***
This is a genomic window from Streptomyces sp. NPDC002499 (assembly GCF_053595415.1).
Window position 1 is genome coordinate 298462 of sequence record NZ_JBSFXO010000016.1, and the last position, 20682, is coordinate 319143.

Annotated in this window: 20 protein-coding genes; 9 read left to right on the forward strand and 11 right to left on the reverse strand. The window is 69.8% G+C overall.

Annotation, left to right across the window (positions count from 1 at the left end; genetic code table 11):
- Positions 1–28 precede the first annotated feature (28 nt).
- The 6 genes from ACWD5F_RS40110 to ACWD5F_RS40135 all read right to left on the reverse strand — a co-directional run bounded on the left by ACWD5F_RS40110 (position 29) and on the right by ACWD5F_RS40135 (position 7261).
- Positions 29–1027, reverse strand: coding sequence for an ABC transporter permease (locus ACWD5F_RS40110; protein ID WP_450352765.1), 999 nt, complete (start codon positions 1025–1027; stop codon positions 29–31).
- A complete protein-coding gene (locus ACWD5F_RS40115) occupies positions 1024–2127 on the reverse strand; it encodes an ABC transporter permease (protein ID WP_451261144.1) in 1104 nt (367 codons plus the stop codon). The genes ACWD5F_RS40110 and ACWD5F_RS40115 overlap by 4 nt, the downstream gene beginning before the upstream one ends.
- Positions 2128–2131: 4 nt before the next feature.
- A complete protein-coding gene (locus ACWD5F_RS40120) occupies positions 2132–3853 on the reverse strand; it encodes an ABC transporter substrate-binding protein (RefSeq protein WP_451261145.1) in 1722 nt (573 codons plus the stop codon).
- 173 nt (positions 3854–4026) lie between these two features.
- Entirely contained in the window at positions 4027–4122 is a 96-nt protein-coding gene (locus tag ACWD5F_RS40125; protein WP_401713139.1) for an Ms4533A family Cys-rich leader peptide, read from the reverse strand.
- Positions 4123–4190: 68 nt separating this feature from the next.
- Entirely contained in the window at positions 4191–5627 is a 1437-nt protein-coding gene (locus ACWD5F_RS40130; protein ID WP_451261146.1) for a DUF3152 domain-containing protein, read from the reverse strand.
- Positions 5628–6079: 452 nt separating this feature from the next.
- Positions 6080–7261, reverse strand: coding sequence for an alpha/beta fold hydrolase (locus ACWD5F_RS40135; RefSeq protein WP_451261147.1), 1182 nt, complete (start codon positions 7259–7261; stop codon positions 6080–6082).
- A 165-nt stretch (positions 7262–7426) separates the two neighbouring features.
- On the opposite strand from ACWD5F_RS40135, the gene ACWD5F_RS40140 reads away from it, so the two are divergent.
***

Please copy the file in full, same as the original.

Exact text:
This is a genomic window from Streptomyces sp. NPDC002499 (assembly GCF_053595415.1).
Window position 1 is genome coordinate 298462 of sequence record NZ_JBSFXO010000016.1, and the last position, 20682, is coordinate 319143.

Annotated in this window: 20 protein-coding genes; 9 read left to right on the forward strand and 11 right to left on the reverse strand. The window is 69.8% G+C overall.

Annotation, left to right across the window (positions count from 1 at the left end; genetic code table 11):
- Positions 1–28 precede the first annotated feature (28 nt).
- The 6 genes from ACWD5F_RS40110 to ACWD5F_RS40135 all read right to left on the reverse strand — a co-directional run bounded on the left by ACWD5F_RS40110 (position 29) and on the right by ACWD5F_RS40135 (position 7261).
- Positions 29–1027, reverse strand: coding sequence for an ABC transporter permease (locus ACWD5F_RS40110; protein ID WP_450352765.1), 999 nt, complete (start codon positions 1025–1027; stop codon positions 29–31).
- A complete protein-coding gene (locus ACWD5F_RS40115) occupies positions 1024–2127 on the reverse strand; it encodes an ABC transporter permease (protein ID WP_451261144.1) in 1104 nt (367 codons plus the stop codon). The genes ACWD5F_RS40110 and ACWD5F_RS40115 overlap by 4 nt, the downstream gene beginning before the upstream one ends.
- Positions 2128–2131: 4 nt before the next feature.
- A complete protein-coding gene (locus ACWD5F_RS40120) occupies positions 2132–3853 on the reverse strand; it encodes an ABC transporter substrate-binding protein (RefSeq protein WP_451261145.1) in 1722 nt (573 codons plus the stop codon).
- 173 nt (positions 3854–4026) lie between these two features.
- Entirely contained in the window at positions 4027–4122 is a 96-nt protein-coding gene (locus tag ACWD5F_RS40125; protein WP_401713139.1) for an Ms4533A family Cys-rich leader peptide, read from the reverse strand.
- Positions 4123–4190: 68 nt separating this feature from the next.
- Entirely contained in the window at positions 4191–5627 is a 1437-nt protein-coding gene (locus ACWD5F_RS40130; protein ID WP_451261146.1) for a DUF3152 domain-containing protein, read from the reverse strand.
- Positions 5628–6079: 452 nt separating this feature from the next.
- Positions 6080–7261, reverse strand: coding sequence for an alpha/beta fold hydrolase (locus ACWD5F_RS40135; RefSeq protein WP_451261147.1), 1182 nt, complete (start codon positions 7259–7261; stop codon positions 6080–6082).
- A 165-nt stretch (positions 7262–7426) separates the two neighbouring features.
- On the opposite strand from ACWD5F_RS40135, the gene ACWD5F_RS40140 reads away from it, so the two are divergent.